Friday, January 6, 2012

GN Review -- Spider-Man: American Son / Joe Kelly, Phil Jimenez, et. al.

I have a lot of pity for Harry Osborn.

Seriously, he's got to be one of the most tormented characters in comics.  First and foremost, he grew up with Norman Osborn as his father, which I think singlehandedly accounts for all the other terrible things that tend to happen to him.  He was the son who was never good enough for his father, causing him to virtually bleed the need for validation from everyone around him, which also led to his station as the rich, well-meaning, but mostly ineffectual friend.  Being such a pathetic figure eventually cursed him with a drug addiction, venture after venture to succeed his father as the Green Goblin, and a barely redemptive death that was eventually retconned by the travesty storyline, One More Day.

You'd think life got better for him after his return, but not really.  His attempts at sobriety appear tenuous at best, his string of successful coffee shops are sneered at by his father, and his hot new girlfriend, Lily Hollister, starts taking his dad's Goblin Serum and starts sleeping with the old man.  And then becomes pregnant with his child.  His close friendship with Peter is tempered by his intense hatred of Spider-Man, which often causes him to ignore or berate his friend.  After a while you wonder, is this guy ever gonna become his own man, or will he always be trapped in his insane father's shadow?

In Spider-Man: American Son, you get a fierce answer.

It's the time of the Dark Reign, when Norman Osborn is essentially the top cop in the U.S. and has his own team of (Dark) Avengers (among others) at his command.  Osborn, who calls himself the Iron Patriot now, has plans to bring his son Harry onto the team, infuriating Peter and causing him to try to infiltrate the team to figure out what his real plans are.  When he's found out, he's captured and tormented by Osborn and the Dark Avengers, as his plans for Harry demonstrate just how depraved, manipulative, and psychotic Osborn truly is.

It's a well-written tale, full of intrigue, danger, and discovery as we finally see Harry come to grips with one of the darkest, most humiliating realizations of his life and decide his path from that point.  Norman offers his son a great deal of power and comfort, even as he masterminds and attempts to orchestrate his eventual demise and impregnates his fiancee.  When Harry gives up Spider-Man to his father, it's a show of loyalty and trust that he comes to regret, and for which he quickly and effectively makes amends, donning the American Son armor and taking on his old man in the kind of one-on-one, super-powered combat that superhero fans just love to see.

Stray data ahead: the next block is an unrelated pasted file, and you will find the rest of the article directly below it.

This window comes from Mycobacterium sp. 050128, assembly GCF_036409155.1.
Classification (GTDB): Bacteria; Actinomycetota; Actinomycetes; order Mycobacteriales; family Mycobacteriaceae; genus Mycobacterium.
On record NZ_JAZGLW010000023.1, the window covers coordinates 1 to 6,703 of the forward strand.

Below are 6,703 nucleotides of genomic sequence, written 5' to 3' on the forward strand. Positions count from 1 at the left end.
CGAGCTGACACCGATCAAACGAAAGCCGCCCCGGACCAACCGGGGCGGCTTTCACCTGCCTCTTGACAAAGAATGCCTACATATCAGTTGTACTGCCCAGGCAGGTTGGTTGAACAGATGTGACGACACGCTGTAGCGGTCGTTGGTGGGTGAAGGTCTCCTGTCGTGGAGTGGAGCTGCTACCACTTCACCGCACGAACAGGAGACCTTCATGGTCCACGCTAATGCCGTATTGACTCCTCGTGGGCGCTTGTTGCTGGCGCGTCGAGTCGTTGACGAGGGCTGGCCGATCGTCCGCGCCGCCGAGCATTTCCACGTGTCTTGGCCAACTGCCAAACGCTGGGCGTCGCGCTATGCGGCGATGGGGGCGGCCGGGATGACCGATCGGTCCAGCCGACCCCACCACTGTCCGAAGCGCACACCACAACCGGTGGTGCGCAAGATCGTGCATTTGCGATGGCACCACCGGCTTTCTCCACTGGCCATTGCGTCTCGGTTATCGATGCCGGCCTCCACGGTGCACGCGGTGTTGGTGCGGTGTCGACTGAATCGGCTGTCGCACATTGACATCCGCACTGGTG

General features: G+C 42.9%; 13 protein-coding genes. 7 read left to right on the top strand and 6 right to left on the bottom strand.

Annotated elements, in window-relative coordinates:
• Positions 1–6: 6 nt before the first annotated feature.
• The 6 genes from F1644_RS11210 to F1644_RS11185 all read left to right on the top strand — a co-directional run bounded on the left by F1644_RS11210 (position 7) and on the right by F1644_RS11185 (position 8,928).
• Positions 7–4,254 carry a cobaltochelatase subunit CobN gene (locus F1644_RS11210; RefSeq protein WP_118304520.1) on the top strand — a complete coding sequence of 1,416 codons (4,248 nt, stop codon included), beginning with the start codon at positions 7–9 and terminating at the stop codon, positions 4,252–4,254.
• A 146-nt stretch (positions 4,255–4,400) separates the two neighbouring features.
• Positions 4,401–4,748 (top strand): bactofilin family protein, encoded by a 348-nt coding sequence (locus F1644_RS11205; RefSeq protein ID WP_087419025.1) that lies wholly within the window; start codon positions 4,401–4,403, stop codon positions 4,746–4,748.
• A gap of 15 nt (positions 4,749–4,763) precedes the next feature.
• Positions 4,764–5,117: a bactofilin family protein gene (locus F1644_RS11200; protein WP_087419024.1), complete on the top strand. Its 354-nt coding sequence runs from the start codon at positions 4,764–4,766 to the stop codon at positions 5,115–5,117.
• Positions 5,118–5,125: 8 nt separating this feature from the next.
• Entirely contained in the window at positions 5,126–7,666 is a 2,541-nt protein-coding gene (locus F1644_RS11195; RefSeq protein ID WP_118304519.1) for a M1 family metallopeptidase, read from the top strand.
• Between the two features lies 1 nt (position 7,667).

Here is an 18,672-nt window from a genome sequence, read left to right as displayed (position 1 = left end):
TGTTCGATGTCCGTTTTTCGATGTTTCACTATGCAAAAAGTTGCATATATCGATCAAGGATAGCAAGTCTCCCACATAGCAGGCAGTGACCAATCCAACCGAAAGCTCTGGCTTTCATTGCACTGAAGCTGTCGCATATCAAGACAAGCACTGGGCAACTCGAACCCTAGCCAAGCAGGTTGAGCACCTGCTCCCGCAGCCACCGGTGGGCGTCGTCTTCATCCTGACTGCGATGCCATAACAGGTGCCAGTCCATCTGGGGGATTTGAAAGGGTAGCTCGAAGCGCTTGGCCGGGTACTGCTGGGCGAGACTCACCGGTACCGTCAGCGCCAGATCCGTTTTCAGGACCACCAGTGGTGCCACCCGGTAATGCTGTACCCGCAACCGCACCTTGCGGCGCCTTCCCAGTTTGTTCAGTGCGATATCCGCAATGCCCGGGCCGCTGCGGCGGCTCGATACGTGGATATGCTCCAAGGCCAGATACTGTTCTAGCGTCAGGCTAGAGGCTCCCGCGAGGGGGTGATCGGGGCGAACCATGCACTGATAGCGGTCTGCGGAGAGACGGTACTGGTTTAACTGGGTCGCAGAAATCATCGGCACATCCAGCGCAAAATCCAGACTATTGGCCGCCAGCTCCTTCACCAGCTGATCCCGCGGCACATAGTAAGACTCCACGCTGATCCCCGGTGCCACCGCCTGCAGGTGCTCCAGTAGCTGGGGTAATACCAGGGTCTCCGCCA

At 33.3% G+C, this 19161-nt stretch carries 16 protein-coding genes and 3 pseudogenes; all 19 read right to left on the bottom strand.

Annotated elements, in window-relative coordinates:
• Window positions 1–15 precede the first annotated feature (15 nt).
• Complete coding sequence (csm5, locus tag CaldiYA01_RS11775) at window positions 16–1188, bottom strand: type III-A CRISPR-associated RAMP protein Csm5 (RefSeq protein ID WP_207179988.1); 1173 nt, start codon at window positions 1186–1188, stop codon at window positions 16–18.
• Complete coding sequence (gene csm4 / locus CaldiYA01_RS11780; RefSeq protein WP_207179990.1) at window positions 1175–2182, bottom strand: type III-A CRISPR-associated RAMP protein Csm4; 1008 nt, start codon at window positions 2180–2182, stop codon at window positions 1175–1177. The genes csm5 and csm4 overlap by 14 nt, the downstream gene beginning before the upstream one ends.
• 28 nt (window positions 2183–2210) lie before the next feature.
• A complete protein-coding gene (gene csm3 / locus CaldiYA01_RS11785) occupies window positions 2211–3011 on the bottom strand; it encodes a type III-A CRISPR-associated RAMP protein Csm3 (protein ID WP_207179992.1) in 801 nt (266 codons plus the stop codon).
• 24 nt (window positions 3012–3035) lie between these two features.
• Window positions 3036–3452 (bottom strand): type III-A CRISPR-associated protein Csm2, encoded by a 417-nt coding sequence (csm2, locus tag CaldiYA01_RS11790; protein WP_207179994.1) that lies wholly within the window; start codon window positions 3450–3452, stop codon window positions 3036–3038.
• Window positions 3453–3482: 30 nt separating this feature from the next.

Peter's concern for Harry and his hatred for Norman, while strident in this story, are fully justified when you know these characters' histories, both as an individuals and in relation to one another.  There's a memorable moment where, at one point, Osborn asks a captured Spider-Man about his interest in his son's welfare.  "Are you in love with my son?" he asks him.  In a sense, it's true, particularly when you consider that friendship is a form of love, and Peter's obsessive desire to keep Norman away from Harry is one manifestation of that love.  Why wouldn't you want to protect your best friend?

Of course, a story like this begs the question of how well a reader who doesn't know these characters so well will regard this story.  I personally think it stands well enough on its own: Norman manipulates Harry, fathers an unborn child with his fiancee, and essentially keeps her as a pet supervillain.  He berates Harry's life, and shows unequivocally how little he thinks of his son.  When Harry finally casts his father off, it's easy to understand why he does so, just in the context of Joe Kelly's narrative.  It's a testament to his deft characterization, as well as his ability to make a story interesting and engaging.

I enjoyed the artwork, but it's hard to give credit to any one person.  Still, the switching up of pencilers and inkers doesn't call undue attention to the artwork, and works to support the story well.  I did enjoy the visual of Harry, when he finally takes his first swing at his father, calling his American Son armor onto himself in preparation for their final fight.  I also think Harry walking away from a defeated, snarling Norman at the end is well rendered, and underscores both his redemption of character and his growth into his own man memorably.

Overall, I really enjoyed this story.  In Spectacular Spider-Man #200, Harry's redemption is barely there, mostly due to the fact that he died saving Peter.  In Spider-Man 3, he's given a much better send-off, more heroic and less of his own making.  It seems American Son is Kelly's attempt to top even that, with Harry taking on his own father, and surviving, to walk away from his influence forever.  Definitely a story for Spider-Man fans, and anyone who finally wants to see poor Harry come into his own.  Highly recommended.

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